DFTG Reviews Life is Strange: Before the Storm Episode One
This week, fans had a chance to dip their toes back into the Bay with Life is Strange: Before the Storm Episode One. For many, the narrative driven episodic game would be hard to top and while the excitement was at its peak by release, many fans felt a slight apprehension under the circumstances. After all, the game was in the hands of Deck Nine instead of Dontnod, and a new voice actor was at the helm for main character Chloe Price. A lot could have gone wrong, but many took the dive anyway.
For those who have never played the first game, or maybe weren’t aware of the prequel, here’s a quick breakdown: Life is Strange follows an artist, Max Caulfield, as she returns to her home of Arcadia Bay to begin classes at the prestigious Blackwell Academy. While there, she discovers she has the ability to rewind time, essentially giving the character the ability to alter the course of events in a way that would make outcomes favorable. Reunited with her once best friend Chloe Price, the two delve into a dark series of events playing out under the surface as things in Arcadia Bay get, well, strange.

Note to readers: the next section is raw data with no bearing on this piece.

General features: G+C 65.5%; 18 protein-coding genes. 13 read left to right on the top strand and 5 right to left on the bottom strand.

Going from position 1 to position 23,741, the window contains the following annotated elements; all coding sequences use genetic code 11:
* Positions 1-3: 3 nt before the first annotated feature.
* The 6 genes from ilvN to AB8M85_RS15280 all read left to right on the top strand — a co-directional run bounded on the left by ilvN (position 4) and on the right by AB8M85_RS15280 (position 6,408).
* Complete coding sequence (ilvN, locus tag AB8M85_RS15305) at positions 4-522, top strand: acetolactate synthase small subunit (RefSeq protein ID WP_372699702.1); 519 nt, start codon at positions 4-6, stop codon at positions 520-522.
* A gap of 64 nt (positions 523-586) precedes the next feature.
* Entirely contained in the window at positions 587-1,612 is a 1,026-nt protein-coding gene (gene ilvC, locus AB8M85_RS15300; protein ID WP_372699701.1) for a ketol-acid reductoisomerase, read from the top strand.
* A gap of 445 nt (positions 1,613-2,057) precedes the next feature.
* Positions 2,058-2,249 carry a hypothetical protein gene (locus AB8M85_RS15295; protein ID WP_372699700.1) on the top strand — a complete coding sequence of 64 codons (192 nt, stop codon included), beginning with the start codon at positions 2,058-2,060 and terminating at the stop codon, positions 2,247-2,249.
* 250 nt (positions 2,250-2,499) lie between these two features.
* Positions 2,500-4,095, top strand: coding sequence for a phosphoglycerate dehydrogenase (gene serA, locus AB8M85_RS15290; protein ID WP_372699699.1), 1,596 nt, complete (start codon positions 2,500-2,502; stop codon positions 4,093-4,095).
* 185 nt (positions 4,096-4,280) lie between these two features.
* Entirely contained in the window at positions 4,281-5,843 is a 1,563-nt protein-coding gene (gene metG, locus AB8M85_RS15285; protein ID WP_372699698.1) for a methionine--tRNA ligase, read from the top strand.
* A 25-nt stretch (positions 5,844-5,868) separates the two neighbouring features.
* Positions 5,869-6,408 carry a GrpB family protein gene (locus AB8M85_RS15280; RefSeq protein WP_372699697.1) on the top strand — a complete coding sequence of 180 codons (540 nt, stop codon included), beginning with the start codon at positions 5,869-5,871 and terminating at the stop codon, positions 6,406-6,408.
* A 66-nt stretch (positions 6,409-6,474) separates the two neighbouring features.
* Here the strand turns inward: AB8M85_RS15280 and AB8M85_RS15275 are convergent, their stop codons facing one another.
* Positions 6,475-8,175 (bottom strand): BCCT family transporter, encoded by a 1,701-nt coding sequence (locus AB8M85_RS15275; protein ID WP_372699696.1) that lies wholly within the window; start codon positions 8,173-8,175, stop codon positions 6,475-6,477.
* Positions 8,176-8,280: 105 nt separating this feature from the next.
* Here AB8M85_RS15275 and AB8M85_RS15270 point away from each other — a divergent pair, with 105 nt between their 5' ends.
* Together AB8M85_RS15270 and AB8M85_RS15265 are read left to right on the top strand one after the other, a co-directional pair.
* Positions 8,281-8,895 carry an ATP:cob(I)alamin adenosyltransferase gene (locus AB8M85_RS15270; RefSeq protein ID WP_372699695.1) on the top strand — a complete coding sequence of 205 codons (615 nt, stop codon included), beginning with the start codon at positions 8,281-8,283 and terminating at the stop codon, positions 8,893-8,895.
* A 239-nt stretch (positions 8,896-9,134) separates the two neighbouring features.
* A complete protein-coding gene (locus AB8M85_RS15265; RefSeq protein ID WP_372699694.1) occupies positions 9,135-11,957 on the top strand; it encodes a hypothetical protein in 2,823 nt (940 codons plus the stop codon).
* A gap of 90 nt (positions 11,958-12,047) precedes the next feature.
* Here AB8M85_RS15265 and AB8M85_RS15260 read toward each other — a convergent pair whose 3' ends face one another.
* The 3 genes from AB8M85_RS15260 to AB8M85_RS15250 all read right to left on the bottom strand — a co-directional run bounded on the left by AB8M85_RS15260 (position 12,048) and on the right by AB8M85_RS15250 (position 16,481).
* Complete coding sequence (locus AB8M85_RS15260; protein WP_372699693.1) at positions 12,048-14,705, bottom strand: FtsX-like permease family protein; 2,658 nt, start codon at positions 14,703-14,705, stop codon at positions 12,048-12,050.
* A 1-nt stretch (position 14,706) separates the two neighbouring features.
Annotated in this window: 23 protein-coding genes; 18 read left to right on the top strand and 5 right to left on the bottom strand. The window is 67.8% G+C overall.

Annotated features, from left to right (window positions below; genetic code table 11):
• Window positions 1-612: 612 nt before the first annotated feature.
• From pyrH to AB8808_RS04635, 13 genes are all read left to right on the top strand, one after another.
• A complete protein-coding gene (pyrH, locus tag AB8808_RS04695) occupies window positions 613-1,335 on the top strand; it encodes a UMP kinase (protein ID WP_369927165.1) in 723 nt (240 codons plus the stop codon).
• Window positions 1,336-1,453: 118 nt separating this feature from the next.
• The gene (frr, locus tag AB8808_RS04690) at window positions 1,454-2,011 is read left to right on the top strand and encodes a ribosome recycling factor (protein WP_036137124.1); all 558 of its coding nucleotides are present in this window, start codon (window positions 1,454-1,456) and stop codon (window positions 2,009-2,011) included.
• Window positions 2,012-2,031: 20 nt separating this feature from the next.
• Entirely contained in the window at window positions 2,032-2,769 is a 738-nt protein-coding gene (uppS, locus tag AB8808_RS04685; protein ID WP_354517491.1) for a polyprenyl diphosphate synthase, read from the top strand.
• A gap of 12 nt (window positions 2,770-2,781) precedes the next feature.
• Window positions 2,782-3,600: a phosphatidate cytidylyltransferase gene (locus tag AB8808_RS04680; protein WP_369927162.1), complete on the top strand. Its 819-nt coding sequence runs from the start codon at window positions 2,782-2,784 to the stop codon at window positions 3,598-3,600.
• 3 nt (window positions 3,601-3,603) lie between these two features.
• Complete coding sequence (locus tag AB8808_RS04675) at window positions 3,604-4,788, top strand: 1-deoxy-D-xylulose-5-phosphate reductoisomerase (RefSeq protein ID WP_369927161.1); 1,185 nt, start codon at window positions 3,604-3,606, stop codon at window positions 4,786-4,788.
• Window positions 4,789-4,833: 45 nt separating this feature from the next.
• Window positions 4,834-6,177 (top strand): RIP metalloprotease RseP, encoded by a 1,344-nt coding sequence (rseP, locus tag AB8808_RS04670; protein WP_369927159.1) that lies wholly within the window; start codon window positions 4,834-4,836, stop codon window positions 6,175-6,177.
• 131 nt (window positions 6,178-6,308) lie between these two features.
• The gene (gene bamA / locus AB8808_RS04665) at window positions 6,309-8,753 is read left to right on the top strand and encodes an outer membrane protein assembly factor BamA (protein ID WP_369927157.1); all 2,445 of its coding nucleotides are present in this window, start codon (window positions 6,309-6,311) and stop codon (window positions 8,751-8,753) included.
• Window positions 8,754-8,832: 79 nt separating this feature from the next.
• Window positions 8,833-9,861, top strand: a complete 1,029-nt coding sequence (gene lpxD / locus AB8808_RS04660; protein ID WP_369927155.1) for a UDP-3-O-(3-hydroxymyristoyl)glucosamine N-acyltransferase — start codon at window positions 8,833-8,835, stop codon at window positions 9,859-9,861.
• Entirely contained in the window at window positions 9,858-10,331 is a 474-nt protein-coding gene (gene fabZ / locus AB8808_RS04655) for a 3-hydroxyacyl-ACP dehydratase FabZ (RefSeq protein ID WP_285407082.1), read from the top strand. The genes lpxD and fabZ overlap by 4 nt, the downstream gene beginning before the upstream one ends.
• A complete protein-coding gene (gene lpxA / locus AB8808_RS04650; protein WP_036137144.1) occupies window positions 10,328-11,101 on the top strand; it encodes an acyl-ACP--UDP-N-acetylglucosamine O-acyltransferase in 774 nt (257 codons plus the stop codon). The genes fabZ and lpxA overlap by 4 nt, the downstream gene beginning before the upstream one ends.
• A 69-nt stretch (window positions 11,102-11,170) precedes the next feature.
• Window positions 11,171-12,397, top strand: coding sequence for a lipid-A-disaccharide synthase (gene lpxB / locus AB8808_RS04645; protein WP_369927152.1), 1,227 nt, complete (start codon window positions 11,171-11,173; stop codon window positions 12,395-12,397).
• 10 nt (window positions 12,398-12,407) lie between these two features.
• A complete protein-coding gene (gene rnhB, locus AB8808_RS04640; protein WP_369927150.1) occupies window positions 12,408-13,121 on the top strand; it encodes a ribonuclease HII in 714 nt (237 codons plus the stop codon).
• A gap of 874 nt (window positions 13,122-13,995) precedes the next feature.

The Prequel takes place before all of this. Centered on Chloe Price and her relationship with the mysterious Rachel Amber, a character who comes up frequently in the first game as Chloe’s missing friend. Both games are episodic, decision-based, and narrative driven with an aesthetic that gives the player a sense of nostalgia while at the same time offering a place that feels comfortable, simple, and true to life.
That having been said, whether you’re new to the franchise or a long time fan, there is a certain appeal to the game’s character development. With its exploration into the things we experience in life that games don’t necessarily address and the complications of forming relationships, the game felt a lot like a slice of life; maybe even a slice right out of the player’s life. That is what made Life is Strange so special, and moving. Players weren’t just going through the motions, they could relate and this set a bar for the Prequel that meant Deck Nine had big shoes to fill.